One would think as you build a brand and a following of supporters that becoming popular would erase the feeling of singularity but it only exacerbates it. I don’t know how to make the feeling make sense because of the bad habit of stating everything so matter of factly – devoid of emotional vulnerability. I can not expose myself as less than. But that’s exactly what I am talking about. Feeling less than. Feeling alone. Not because you have no friends. Not because no one loves you. That’s never ever true and the reminder that saves many of us — pushing on. It’s more a feeling of lost that hangs on the sleeves of loneliness. Dissatisfaction with areas of life that you’re not sure on how to change and no one who quite gets what your talking about. Alone because there’s no hand to hold and walk you through the process of being a strong Black woman and redefining things we previously weren’t allowed to be a part of. It’s not having the support while you pursue a dream that no one can see but you. It’s walking down a path where no one looks like you and everyone is looking at you with the judgmental side-eye. It’s not being able to go back to that day before you realized your parents were human too, when they were still superheroes who accomplished everything and your mother telling you ‘it will be okay’ filled you with the ultimate belief that it would be just that — okay.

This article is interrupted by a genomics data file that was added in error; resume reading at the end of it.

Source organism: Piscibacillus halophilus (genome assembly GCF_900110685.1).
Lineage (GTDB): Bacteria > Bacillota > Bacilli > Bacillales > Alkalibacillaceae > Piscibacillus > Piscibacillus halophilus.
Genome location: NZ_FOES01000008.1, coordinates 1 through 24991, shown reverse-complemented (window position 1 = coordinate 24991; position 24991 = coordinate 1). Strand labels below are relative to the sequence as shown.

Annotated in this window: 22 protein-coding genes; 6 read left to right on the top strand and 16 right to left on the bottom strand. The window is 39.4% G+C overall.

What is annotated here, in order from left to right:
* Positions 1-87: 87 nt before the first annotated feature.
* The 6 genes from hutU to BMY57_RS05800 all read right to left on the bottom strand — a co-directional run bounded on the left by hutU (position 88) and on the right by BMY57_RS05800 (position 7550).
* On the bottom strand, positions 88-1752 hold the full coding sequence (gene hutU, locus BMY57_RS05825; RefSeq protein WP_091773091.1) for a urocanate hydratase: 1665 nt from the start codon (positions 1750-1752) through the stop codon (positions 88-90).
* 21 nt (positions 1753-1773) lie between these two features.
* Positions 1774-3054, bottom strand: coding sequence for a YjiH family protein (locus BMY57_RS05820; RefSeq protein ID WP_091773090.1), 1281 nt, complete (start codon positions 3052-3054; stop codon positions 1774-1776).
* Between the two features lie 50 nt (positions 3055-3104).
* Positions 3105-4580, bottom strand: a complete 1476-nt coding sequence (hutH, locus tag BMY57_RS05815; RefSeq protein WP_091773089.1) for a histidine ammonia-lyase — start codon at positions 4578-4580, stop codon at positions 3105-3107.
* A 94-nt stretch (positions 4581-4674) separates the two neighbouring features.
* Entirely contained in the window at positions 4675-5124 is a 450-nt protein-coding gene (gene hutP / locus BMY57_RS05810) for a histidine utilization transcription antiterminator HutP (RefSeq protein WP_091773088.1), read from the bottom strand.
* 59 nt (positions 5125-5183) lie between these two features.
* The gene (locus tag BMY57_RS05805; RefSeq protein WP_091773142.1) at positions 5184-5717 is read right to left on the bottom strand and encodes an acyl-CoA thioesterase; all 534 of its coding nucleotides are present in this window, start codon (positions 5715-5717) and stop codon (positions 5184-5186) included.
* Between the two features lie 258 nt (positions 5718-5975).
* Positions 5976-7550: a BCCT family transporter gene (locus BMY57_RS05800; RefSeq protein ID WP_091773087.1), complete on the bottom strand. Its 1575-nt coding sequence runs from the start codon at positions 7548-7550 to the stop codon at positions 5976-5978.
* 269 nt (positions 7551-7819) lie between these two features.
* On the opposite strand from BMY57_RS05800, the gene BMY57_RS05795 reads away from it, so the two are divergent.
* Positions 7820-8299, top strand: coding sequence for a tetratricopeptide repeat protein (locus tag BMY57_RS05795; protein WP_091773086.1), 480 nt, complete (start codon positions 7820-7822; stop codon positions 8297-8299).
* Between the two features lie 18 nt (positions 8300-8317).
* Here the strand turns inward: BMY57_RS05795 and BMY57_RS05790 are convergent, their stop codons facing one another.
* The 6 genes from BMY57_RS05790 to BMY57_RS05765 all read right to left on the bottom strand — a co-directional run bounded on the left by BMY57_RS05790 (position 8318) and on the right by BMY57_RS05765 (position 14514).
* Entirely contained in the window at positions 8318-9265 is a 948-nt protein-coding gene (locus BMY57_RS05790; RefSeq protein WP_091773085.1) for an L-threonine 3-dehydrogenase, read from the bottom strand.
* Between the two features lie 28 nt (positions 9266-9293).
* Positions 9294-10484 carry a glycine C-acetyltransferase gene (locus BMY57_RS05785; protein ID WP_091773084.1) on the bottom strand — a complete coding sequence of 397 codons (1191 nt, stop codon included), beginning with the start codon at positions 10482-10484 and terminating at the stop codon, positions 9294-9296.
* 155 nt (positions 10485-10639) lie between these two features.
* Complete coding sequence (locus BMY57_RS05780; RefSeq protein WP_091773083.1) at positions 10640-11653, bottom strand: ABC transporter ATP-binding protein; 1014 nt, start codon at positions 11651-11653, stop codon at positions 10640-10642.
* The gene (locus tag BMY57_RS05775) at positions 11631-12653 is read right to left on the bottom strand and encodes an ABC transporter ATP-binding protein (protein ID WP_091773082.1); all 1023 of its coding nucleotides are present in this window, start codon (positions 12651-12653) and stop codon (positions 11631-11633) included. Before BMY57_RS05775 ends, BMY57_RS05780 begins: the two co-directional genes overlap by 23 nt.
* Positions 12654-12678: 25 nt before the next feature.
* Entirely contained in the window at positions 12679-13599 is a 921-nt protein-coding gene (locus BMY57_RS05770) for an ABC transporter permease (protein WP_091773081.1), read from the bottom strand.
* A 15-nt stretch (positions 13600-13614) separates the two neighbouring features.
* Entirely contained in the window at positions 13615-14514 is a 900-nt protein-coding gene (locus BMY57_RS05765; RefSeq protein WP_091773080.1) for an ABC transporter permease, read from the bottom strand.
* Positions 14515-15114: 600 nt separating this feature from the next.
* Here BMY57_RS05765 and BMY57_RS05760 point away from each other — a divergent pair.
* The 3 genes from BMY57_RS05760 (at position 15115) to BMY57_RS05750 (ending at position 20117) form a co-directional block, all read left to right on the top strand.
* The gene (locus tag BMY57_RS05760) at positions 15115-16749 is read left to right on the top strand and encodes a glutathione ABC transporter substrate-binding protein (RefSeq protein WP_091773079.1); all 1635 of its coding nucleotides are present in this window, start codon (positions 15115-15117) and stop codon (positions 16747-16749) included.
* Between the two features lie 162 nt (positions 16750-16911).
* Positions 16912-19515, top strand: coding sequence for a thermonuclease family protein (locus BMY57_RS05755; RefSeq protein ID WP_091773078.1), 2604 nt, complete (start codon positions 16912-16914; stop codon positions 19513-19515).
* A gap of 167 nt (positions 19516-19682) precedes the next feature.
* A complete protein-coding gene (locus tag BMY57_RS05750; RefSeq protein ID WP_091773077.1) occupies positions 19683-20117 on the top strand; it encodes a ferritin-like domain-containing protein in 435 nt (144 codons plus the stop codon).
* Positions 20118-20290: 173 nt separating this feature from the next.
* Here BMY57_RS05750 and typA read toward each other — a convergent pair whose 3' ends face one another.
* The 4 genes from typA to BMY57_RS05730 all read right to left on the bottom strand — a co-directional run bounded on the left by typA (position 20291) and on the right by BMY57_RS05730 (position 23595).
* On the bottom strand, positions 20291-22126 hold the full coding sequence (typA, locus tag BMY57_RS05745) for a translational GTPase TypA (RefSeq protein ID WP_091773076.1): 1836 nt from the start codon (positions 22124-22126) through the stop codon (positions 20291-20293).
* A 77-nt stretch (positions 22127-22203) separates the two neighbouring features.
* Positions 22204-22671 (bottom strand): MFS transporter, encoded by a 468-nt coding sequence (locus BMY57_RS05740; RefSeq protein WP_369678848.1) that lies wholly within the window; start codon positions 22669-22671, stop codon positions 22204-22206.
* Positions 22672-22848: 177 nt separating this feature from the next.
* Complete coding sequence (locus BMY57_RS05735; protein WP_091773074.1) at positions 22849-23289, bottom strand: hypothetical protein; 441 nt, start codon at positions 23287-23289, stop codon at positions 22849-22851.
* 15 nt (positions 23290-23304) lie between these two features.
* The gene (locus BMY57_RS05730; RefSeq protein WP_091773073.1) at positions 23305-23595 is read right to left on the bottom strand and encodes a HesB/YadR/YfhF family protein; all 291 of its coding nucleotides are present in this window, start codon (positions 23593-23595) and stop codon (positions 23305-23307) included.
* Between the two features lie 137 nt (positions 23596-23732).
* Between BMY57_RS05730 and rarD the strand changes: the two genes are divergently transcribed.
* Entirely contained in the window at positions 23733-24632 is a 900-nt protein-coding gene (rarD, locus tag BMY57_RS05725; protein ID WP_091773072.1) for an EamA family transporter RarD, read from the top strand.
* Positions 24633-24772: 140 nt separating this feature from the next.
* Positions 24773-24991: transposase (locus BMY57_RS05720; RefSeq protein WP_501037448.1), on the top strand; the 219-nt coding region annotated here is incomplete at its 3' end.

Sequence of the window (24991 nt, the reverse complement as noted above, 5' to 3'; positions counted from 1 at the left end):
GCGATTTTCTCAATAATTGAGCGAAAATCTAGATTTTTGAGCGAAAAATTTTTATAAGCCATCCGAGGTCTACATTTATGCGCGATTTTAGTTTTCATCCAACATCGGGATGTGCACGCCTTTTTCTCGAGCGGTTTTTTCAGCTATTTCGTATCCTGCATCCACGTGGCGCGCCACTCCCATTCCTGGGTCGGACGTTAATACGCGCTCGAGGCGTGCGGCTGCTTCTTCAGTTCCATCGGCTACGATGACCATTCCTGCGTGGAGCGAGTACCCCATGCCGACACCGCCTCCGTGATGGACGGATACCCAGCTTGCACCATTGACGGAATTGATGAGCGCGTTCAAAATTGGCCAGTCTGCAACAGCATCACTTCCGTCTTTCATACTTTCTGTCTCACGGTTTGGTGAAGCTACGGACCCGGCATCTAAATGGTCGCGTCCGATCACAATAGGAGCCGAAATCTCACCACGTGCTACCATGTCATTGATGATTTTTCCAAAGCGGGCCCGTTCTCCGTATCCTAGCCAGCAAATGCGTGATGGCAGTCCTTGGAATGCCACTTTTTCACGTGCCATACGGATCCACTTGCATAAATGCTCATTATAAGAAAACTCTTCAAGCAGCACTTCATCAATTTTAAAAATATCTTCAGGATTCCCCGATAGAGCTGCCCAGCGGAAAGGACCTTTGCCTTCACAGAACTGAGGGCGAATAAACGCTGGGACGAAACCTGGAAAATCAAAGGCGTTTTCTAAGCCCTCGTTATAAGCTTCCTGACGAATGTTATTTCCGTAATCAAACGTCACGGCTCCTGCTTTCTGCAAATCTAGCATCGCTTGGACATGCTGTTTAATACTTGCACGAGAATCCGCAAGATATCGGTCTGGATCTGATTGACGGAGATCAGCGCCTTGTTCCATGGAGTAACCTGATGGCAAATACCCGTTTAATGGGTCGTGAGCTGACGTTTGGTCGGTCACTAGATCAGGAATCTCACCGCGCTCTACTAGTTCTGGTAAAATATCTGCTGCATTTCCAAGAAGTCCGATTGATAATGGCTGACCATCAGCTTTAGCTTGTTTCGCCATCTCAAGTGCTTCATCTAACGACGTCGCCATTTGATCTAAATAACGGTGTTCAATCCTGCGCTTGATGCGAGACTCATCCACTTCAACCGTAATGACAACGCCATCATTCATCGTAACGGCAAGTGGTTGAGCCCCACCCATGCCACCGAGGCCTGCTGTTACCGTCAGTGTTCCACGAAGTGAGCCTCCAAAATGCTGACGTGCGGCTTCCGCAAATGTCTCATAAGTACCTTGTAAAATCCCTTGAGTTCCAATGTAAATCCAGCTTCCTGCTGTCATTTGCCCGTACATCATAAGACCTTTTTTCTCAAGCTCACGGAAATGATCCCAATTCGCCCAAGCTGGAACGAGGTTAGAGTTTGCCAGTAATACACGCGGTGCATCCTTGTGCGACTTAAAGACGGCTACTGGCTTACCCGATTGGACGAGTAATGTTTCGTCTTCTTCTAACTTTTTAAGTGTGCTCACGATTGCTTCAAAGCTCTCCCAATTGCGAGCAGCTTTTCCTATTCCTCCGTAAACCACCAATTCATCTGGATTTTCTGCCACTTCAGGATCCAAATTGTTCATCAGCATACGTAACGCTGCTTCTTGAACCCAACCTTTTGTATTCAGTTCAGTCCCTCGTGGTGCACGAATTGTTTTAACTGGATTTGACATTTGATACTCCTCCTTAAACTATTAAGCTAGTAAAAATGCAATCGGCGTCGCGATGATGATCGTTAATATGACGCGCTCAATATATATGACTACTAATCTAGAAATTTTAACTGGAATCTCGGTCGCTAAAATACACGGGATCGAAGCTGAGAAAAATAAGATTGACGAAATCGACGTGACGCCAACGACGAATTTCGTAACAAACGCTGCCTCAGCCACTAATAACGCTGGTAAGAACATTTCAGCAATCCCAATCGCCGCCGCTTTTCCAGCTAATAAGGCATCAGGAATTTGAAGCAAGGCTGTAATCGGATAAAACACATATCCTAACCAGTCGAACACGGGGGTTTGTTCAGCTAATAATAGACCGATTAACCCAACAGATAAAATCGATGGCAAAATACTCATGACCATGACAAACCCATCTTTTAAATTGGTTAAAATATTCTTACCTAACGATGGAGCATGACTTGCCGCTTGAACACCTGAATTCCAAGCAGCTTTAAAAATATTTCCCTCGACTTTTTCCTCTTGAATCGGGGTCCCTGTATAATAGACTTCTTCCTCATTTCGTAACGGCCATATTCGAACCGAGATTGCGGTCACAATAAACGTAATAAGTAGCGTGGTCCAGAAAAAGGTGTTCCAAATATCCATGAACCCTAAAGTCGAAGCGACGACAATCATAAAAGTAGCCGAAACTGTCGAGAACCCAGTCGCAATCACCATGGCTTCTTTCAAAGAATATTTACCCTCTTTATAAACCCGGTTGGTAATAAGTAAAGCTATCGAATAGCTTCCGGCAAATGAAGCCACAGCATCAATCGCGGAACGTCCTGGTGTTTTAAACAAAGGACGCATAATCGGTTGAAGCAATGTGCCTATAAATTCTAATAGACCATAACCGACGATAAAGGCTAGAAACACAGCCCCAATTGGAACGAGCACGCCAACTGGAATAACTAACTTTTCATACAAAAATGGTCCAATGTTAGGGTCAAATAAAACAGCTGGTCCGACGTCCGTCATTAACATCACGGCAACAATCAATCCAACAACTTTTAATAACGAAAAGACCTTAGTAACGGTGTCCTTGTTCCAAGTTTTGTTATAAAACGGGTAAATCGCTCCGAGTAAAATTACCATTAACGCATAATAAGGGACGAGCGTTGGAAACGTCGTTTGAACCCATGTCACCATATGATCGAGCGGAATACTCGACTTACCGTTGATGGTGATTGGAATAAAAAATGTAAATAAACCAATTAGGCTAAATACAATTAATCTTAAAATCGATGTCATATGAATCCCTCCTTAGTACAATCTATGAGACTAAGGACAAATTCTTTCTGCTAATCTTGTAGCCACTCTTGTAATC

For some of us it’s further compounded by dealing with anxiety, depression and panic attacks. Mental illness. We all experience some form of anxiety but there is a much darker area that we tend to skirt around as if it’s just some passing feeling of a person who needs to stop complaining and do better. I was diagnosed with anxiety and panic disorder when I was twelve. I make myself literally sick and since my parents due to religious reasons declined secular therapy, I dealt with it by learning to avoid worry. Of course I worry and get upset, it’s a human thing to do, but I rapidly work to squash any feelings by picking myself up and moving on to the next thing, or isolating myself while I work through it. Fearing that if I ever allowed myself to sit it in, linger too long in feelings of weakiness that I might never get up. There goes the wall of a being a strong Black woman building up around me. I’ve emotionally isolated myself and getting to a point of being open enough to talk about it is haaaard.